"... intermittently escorted by the diligent swarm of echoes, many dimensions of the same echo."
Adolfo Bioy Casares, The Invention of Morel
Swarm of Echoes was influenced by the short novel The Invention of Morel by Adolfo Bioy Casares in which a fugitive escapes to a mysterious deserted island only to find a group of tourists appear seemingly out of nowhere. Full of imaginationand the fantastic, the novel questions boundaries between fantasy and reality". Swarm of Echoes attempts to create real environments consisting of rain and waves that evolve and are juxtaposed with synthetic environments of strange bird-like sounds and impossible crashing waves, taking influence from the imagery and metaphysical ideas of the real and the immaterial. The listener is taken on a journey into worlds that are believable, yet strange and mysterious.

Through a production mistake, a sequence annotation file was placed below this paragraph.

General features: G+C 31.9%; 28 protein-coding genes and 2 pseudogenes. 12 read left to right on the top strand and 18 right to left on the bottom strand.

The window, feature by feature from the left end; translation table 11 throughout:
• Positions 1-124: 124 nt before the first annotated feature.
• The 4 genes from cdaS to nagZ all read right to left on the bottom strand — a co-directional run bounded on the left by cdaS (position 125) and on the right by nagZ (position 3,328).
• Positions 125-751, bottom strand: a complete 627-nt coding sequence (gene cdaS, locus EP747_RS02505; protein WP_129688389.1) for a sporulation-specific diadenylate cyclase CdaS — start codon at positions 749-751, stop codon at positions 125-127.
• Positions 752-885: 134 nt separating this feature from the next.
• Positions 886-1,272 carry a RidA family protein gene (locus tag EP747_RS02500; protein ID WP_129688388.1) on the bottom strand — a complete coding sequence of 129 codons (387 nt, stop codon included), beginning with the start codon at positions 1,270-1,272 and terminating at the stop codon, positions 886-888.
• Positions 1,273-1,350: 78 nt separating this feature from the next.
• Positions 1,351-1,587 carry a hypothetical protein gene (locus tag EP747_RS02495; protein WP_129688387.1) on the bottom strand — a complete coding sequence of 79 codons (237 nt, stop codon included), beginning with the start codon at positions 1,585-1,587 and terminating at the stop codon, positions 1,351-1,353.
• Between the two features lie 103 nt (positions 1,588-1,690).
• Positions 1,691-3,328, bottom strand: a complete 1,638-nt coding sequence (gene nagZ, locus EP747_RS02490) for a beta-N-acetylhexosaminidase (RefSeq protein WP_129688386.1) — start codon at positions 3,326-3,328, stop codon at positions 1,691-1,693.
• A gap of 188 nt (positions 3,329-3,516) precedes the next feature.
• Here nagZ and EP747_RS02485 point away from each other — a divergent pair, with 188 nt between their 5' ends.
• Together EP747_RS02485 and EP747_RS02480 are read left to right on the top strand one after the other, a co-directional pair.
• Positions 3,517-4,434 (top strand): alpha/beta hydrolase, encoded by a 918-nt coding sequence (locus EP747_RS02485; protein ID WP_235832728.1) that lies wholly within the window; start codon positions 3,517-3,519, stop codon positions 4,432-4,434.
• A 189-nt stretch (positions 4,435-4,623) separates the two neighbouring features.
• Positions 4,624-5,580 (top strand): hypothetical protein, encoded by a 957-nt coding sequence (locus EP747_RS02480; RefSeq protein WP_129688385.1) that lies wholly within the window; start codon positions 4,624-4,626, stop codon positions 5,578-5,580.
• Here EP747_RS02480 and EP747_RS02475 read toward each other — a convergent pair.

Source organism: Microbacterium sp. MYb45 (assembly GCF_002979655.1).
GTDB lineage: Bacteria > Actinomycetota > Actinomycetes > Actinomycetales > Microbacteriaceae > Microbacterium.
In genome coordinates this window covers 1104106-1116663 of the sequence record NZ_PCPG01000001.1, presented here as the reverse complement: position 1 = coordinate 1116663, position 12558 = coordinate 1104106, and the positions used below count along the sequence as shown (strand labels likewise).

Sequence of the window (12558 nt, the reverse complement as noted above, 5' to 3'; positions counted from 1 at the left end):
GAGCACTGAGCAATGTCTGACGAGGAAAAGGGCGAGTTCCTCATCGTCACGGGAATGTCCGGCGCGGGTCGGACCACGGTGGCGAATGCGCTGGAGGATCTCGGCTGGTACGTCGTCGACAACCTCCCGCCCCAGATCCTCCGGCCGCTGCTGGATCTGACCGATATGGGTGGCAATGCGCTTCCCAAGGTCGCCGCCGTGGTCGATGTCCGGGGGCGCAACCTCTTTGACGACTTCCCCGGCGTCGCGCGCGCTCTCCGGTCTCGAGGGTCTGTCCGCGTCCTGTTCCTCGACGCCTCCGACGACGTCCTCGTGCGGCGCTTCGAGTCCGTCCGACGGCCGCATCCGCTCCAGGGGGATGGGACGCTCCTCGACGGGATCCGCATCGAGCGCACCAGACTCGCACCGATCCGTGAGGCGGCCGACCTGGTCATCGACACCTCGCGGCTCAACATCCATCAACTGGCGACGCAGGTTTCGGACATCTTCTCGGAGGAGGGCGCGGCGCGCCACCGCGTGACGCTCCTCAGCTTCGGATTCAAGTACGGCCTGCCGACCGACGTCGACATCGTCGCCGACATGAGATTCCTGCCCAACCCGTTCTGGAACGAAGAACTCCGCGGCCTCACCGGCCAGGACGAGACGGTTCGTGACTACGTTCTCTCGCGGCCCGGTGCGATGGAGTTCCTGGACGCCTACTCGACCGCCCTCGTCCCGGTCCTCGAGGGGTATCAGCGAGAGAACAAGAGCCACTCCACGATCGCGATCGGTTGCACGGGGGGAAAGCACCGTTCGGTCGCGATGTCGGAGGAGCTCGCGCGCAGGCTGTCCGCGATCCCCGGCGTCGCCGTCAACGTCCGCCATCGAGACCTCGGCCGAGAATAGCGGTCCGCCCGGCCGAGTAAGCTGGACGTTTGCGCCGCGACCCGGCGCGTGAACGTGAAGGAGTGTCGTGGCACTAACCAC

In March 2010, I was fortunate enough to bring a 3D microphone and recorder from the University of Washington to my home island of Oahu in Hawaii to record the sounds of the ocean, which became the basis for the piece. For my masterthesis, I was interested in the ability to use wavelet analysis data to synthesize the 4-channel B-format recordings taken in Hawaii. Wavelets are small, finite waveforms that are used in mathematical analysis of time-based signals, and result in time-accurate frequency information. Swarm of Echoes then became an experiment in this resynthesis. The piece is comprised entirely of filtered white noise convolved with wavelet coefficients (the result of the analysis of the sound recordings). The idea is to synthesize 3D sound fields that sound similar to the original, but have interesting new qualities. This project was completed in part with the support of the Center for Digital Arts and Experimental Media (DXARTS) at the University of Washington.